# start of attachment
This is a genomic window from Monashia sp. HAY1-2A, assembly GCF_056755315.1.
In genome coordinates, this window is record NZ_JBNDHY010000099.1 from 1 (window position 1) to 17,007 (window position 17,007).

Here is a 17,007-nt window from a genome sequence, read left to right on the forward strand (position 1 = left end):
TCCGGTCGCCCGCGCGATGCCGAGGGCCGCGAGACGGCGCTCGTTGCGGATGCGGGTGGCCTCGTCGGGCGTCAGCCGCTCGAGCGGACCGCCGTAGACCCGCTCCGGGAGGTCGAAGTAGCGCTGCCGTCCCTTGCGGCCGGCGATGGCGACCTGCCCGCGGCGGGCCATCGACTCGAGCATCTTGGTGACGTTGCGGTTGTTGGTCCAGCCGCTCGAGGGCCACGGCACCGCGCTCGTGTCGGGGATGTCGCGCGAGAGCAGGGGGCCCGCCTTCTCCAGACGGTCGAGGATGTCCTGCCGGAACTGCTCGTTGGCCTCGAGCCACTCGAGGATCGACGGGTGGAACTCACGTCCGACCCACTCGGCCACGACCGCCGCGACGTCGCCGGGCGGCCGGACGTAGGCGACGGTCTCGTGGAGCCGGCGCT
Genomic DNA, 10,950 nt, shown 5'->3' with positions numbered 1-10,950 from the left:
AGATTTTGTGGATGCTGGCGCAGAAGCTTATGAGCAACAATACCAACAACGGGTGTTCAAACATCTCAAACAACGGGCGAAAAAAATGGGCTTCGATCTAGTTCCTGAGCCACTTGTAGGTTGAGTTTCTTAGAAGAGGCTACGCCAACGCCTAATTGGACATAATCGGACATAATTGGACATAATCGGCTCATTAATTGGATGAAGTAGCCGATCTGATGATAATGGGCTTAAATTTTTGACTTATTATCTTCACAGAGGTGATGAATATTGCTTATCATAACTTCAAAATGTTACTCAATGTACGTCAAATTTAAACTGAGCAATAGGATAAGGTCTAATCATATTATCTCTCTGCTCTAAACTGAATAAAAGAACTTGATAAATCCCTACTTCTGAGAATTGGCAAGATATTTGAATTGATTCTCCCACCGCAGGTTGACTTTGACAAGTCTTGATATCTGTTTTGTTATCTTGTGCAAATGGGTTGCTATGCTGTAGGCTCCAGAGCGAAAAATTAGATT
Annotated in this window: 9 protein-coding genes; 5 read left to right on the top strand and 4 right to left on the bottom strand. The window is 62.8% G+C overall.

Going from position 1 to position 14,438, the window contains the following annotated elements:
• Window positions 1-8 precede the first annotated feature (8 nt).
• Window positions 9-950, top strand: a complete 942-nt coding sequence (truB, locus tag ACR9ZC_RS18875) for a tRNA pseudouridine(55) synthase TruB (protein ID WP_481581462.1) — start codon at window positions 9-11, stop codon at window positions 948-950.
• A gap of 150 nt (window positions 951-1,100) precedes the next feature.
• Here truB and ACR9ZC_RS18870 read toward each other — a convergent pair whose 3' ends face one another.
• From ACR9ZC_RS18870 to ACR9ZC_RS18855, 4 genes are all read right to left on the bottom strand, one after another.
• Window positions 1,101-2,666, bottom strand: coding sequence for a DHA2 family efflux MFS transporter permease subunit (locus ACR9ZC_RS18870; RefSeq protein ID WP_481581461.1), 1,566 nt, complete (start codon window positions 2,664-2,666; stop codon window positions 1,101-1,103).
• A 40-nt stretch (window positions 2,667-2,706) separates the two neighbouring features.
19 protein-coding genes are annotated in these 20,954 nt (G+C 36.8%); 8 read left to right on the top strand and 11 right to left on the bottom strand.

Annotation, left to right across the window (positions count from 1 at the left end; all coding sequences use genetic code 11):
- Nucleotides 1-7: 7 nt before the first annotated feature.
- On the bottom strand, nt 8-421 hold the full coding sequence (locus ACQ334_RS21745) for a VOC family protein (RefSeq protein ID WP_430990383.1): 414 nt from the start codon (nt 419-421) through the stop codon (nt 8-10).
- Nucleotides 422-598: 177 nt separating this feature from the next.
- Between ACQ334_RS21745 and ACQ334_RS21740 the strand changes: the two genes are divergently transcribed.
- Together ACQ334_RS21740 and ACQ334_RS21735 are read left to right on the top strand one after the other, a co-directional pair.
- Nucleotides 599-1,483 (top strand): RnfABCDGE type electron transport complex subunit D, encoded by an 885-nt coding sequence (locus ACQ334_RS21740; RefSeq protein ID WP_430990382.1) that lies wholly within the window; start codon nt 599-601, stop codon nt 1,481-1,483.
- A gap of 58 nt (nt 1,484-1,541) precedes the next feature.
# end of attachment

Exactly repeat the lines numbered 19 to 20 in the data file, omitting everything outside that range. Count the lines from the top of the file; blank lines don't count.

- On the bottom strand, nt 8-421 hold the full coding sequence (locus ACQ334_RS21745) for a VOC family protein (RefSeq protein ID WP_430990383.1): 414 nt from the start codon (nt 419-421) through the stop codon (nt 8-10).
- Nucleotides 422-598: 177 nt separating this feature from the next.